Assisted Suicide: A Christian Choice and a New Freedom
It's time for Christianity to grapple with the ethical issues that face us at the end of life.
Death is not divine punishment endured because we are fallen people. Death is a natural part of life's cycle. It must, therefore, be embraced as something good--a friend, not an enemy. Can any of us really imagine life without death being a part of it? Far from being evil, death is simply that shadow which gives life its passion, its depth, its sense of urgency. Death walks with us from the moment we are born. It pressures life. It is that reality which makes life's experiences unrepeatable. Childhood lasts but a limited time. It should be neither rushed nor restrained. The same is true for our adolescence, adulthood, and every other identifiable stage of our lives. There is only one journey through the middle years, the aging process, and into old age itself. Each stage must be grasped with vigor.
Life is meant to be lived. We are to scale its heights, plumb its depths, and taste its sweetness. Death rings the bell on all procrastination. It cannot, therefore, be our enemy, something we strive to defeat. It is our friend, something we must learn to accept as an ultimate source of life's meaning. When modern medicine pushes death back in order to expand the length and quality of our existence, it is not defeating our enemy, it is revealing our holiness.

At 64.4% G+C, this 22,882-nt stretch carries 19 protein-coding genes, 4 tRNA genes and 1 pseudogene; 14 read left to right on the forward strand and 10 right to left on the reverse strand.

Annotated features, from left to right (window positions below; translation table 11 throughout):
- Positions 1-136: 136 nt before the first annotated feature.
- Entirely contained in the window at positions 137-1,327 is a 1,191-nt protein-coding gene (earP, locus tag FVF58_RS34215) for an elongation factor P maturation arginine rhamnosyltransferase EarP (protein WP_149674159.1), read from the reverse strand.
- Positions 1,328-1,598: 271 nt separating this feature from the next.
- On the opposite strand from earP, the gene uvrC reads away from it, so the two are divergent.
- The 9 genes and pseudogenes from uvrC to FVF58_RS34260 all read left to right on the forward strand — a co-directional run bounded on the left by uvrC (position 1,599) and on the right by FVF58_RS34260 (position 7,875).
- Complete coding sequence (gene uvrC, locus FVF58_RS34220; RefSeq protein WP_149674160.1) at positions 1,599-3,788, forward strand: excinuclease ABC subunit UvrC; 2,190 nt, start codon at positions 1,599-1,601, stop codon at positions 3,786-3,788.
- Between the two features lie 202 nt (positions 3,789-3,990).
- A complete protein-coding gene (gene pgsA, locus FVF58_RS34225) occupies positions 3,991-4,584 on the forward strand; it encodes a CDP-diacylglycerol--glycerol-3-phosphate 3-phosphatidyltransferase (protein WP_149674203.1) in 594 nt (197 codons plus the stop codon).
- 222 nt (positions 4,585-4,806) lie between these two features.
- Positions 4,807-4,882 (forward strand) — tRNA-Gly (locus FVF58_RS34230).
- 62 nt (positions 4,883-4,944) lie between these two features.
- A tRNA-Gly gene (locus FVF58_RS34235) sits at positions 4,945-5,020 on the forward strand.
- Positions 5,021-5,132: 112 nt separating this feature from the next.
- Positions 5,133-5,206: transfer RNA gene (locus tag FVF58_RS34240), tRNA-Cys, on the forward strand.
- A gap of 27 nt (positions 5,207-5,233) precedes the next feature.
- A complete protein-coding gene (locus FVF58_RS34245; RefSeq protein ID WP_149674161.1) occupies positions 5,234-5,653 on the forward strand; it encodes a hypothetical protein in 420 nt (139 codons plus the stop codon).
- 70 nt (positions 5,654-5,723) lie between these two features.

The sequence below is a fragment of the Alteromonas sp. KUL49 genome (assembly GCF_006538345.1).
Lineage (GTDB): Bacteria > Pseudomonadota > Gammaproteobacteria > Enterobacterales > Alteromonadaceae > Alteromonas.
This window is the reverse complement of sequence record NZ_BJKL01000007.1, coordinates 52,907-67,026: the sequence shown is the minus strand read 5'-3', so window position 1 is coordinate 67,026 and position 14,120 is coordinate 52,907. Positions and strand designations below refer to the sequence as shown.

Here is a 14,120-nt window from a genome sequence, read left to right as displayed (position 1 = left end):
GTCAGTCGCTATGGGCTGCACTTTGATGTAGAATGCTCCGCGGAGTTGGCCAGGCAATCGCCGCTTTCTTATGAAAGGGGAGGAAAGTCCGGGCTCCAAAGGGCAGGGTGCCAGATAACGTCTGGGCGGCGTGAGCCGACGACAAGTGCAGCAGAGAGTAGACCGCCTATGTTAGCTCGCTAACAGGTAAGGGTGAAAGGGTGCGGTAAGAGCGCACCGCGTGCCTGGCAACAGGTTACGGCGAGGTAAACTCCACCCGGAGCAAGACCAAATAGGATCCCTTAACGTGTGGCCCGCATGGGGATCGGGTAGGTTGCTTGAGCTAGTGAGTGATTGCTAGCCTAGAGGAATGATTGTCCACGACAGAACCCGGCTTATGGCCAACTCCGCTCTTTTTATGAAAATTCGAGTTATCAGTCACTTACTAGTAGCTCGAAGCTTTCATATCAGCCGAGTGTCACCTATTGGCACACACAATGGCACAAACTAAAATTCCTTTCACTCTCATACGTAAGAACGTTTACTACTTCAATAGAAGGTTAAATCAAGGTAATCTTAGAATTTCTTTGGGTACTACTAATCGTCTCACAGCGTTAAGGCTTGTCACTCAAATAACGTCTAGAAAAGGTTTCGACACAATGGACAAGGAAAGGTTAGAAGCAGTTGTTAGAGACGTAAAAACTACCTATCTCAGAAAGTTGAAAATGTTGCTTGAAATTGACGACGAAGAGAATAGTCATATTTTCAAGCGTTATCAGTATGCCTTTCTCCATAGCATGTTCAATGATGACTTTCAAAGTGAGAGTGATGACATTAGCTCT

But a perilous boundary becomes visible in this new consciousness when the efforts of medical science cease expanding the length and quality of life, and begin postponing death's inevitability. With that subtle and poorly defined moment comes, a new arena is entered where both a new Christian belief system and a new ethic about final things needs to be born.
Do we honor the God of life by extending the length of our days when the quality of our life has dissipated? Is a breathing cadaver a witness to the God of life? Should powerful narcotics be used to lessen our pain and thus to extend our days even if they rob us of the relationships which give life its meaning?
If I have a medically-confirmed incurable disease, and can bear the pain of that sickness only by being placed into a kind of twilight zone, where I neither recognize the sweet smile of my wife nor respond to the touch of her hand, do I not have the ethical right to end my life with medical assistance? Can dedicated Christians step into this process and say we have now reached the point in human development where we have not just the right, but the moral obligation, to share life-and-death decisions with God? Do we not serve our deepest convictions if we decide to end our life at the moment in which its sacredness becomes compromised?